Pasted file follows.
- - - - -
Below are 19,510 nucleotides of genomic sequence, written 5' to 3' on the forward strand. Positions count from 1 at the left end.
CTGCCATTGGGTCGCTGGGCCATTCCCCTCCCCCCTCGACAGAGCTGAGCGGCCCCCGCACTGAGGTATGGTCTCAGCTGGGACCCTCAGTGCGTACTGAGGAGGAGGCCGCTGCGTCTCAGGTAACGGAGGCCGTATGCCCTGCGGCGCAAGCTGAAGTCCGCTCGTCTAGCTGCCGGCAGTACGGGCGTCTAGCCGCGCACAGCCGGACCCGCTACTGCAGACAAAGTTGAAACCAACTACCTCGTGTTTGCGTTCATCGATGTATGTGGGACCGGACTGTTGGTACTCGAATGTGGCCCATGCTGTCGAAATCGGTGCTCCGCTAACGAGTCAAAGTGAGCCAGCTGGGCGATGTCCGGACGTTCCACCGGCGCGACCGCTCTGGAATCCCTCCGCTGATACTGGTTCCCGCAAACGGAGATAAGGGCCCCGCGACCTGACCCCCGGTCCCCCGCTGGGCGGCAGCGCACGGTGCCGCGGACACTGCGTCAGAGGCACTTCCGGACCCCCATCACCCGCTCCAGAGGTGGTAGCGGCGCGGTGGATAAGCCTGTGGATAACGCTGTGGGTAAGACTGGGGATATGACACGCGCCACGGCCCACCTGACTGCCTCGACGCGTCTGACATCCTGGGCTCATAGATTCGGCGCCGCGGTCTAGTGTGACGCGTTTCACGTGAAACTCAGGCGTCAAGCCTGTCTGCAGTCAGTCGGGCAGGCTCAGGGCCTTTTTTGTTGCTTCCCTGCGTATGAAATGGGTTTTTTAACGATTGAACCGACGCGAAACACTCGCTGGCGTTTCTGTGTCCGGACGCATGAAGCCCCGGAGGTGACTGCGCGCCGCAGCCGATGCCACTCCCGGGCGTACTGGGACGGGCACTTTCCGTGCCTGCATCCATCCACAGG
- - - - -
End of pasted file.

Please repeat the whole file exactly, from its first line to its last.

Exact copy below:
Below are 19,510 nucleotides of genomic sequence, written 5' to 3' on the forward strand. Positions count from 1 at the left end.
CTGCCATTGGGTCGCTGGGCCATTCCCCTCCCCCCTCGACAGAGCTGAGCGGCCCCCGCACTGAGGTATGGTCTCAGCTGGGACCCTCAGTGCGTACTGAGGAGGAGGCCGCTGCGTCTCAGGTAACGGAGGCCGTATGCCCTGCGGCGCAAGCTGAAGTCCGCTCGTCTAGCTGCCGGCAGTACGGGCGTCTAGCCGCGCACAGCCGGACCCGCTACTGCAGACAAAGTTGAAACCAACTACCTCGTGTTTGCGTTCATCGATGTATGTGGGACCGGACTGTTGGTACTCGAATGTGGCCCATGCTGTCGAAATCGGTGCTCCGCTAACGAGTCAAAGTGAGCCAGCTGGGCGATGTCCGGACGTTCCACCGGCGCGACCGCTCTGGAATCCCTCCGCTGATACTGGTTCCCGCAAACGGAGATAAGGGCCCCGCGACCTGACCCCCGGTCCCCCGCTGGGCGGCAGCGCACGGTGCCGCGGACACTGCGTCAGAGGCACTTCCGGACCCCCATCACCCGCTCCAGAGGTGGTAGCGGCGCGGTGGATAAGCCTGTGGATAACGCTGTGGGTAAGACTGGGGATATGACACGCGCCACGGCCCACCTGACTGCCTCGACGCGTCTGACATCCTGGGCTCATAGATTCGGCGCCGCGGTCTAGTGTGACGCGTTTCACGTGAAACTCAGGCGTCAAGCCTGTCTGCAGTCAGTCGGGCAGGCTCAGGGCCTTTTTTGTTGCTTCCCTGCGTATGAAATGGGTTTTTTAACGATTGAACCGACGCGAAACACTCGCTGGCGTTTCTGTGTCCGGACGCATGAAGCCCCGGAGGTGACTGCGCGCCGCAGCCGATGCCACTCCCGGGCGTACTGGGACGGGCACTTTCCGTGCCTGCATCCATCCACAGG